Theresa May’s government treating British public like children over Brexit, says former Treasury chief

‘Someone’s got to have a grown-up conversation with the British people about the compromises and trade-offs that have to be made. And sadly that simply hasn’t happened’

Rob Merrick
Deputy Political Editor
Sunday 10 September 2017 00:18
Comments
Theresa May and her Cabinet are accused of failing to provide the ‘leadership’ needed to deliver Brexit
Theresa May and her Cabinet are accused of failing to provide the ‘leadership’ needed to deliver Brexit

A former Treasury chief has launched a devastating attack on Theresa May’s handling of the Brexit process, warning the country lacks “leadership”.

Lord Macpherson accused the Prime Minister of failing to prepare the public for the inevitable “compromises and trade-offs” to follow – often described as her “have cake and eat it” approach.

The former permanent secretary highlighted a lack of Whitehall resources to deliver EU withdrawal, in an interview with the BBC to be broadcast later on Sunday.

He also warned the public sector pay cap could not be lifted without tax rises or spending cuts, while hinting the Treasury had advised against building the hugely expensive HS2 high-speed rail line.

On Brexit, Lord Macpherson said: “I worry about how Whitehall resources are being harnessed and deployed in support of the Government approach.

“And I feel passionately that this is an area that needs leadership. Someone’s got to have a grown up conversation with the British people about the compromises and trade-offs that have to be made. And sadly that simply hasn’t happened.”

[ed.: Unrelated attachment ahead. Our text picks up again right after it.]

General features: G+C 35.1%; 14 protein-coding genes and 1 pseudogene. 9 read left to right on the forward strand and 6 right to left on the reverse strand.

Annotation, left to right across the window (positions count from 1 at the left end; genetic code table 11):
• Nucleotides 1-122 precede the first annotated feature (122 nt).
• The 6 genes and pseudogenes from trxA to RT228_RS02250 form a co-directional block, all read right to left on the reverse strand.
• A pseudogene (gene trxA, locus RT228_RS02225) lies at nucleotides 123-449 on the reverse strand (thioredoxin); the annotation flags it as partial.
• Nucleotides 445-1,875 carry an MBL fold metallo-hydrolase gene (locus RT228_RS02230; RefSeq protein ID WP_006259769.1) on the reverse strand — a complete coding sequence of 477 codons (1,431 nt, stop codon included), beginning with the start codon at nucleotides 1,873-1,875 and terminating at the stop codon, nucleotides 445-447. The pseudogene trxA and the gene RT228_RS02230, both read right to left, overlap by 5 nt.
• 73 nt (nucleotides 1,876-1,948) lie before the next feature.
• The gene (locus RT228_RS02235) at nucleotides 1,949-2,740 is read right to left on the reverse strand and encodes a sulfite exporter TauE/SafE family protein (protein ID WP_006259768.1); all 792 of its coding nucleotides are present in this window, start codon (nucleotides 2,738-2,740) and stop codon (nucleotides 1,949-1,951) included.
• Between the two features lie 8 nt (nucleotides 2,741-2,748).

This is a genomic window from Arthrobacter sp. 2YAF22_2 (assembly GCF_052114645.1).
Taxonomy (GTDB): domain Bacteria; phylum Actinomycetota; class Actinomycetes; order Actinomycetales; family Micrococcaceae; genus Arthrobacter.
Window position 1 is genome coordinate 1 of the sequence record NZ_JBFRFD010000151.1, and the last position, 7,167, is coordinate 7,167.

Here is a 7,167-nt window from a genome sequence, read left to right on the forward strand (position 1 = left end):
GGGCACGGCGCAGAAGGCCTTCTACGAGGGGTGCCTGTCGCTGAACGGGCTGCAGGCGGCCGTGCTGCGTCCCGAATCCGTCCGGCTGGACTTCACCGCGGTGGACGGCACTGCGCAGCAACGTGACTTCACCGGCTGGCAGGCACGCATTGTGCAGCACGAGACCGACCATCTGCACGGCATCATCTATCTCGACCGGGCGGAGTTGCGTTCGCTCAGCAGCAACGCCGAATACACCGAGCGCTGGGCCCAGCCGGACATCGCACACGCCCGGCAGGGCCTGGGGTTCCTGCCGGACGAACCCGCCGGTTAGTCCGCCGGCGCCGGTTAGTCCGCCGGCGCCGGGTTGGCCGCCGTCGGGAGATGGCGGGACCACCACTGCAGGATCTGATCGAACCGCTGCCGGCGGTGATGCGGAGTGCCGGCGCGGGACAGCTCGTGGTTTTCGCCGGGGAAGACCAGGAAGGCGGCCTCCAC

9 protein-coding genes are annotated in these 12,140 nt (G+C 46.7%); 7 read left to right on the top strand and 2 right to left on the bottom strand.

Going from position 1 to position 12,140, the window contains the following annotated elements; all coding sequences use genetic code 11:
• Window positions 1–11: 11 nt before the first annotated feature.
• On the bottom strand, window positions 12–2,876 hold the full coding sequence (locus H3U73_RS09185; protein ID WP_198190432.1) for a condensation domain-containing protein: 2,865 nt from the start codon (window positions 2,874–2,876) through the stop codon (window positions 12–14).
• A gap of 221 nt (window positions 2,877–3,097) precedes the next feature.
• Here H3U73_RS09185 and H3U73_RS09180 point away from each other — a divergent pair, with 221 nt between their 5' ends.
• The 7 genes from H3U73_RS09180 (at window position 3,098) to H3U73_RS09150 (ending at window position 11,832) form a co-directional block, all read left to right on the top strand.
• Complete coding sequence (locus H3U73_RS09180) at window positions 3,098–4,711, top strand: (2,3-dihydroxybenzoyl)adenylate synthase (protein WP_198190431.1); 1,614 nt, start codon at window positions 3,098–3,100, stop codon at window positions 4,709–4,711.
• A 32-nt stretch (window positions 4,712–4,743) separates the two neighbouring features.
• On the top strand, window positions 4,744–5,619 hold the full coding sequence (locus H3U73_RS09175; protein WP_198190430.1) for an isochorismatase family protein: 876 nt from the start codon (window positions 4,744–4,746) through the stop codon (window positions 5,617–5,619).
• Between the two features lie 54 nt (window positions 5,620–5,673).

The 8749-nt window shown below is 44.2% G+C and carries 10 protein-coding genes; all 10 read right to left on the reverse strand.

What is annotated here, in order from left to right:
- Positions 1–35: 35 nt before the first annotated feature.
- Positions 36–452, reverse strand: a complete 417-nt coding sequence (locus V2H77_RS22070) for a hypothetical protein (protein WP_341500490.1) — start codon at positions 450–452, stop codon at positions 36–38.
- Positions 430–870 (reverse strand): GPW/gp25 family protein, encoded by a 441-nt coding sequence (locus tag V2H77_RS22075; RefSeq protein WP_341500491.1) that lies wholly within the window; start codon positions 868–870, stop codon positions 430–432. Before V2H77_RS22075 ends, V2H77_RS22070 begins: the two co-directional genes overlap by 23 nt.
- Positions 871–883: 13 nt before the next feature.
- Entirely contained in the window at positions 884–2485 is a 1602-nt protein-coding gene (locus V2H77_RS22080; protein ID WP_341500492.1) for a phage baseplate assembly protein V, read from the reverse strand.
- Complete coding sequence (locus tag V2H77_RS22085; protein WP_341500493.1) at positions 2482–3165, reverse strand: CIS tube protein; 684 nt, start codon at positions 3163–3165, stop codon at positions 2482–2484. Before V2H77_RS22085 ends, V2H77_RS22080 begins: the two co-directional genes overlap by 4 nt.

On the one per cent pay cap – which No 10 has suggested will be eased this autumn – Lord Macpherson said: “Generally pay caps aren’t sustainable in the long term, so the government does need to find a way of getting off this policy.

“On the other hand, it does cost money. And what I would be asking the Prime Minister and indeed asking [Chancellor Philip] Hammond is, well, if you’re going to relax policy in this area, how are you going to pay for it?

“What tax are you going to raise, what spending are you going to cut? Or are you just going to let the deficit remain at an unacceptably high level?”

On HS2, he called for billions to be spent on improving Northern rail instead, saying: “It was a political decision and I think it would be inappropriate for me to reveal the Treasury advice on the issue.”

Lord Macpherson is the latest top civil servant to attack Brexit strategy. In January, Sir Ivan Rogers, Britain’s ambassador to the EU, resigned after warning that striking a new trade deal could take a decade.

Two ministers have quit key posts in apparent frustration at the lack of progress – Lord Bridges (Brexit department) and Lord Price (International Trade).

On The Westminster Hour programme, to be broadcast on BBC Radio 4 at 10pm, former Labour Chancellor Alistair Darling said he believed the financial crash and austerity “paved the way for Brexit”.

“We live in a much darker world, more inclined to protectionism and nationalism, and so the political fallout has been absolutely immense,” Lord Darling said.

If Britain failed to make the compromises necessary to strike an acceptable trade deal with the EU then “we’re going to write off another decade and that would be a tragedy,” he added.

The two key figures in the eye of the storm of the financial crisis were brought together to discuss the tenth anniversary of the run on Northern Rock in 2007, the first sign of the gathering disaster.

Asked if the Treasury was ill-prepared, Lord Macpherson acknowledged: “I think that’s a fair assessment. So I must take my share of the responsibility for that.

“We had almost 15 years of unbroken growth. We had not had a major run on a bank, certainly since the war.

“So it is fair to say that the Treasury, like the Bank of England, like the FSA [Financial Services Authority], didn’t have the resources in the right place when the run on Northern Rock took place.”

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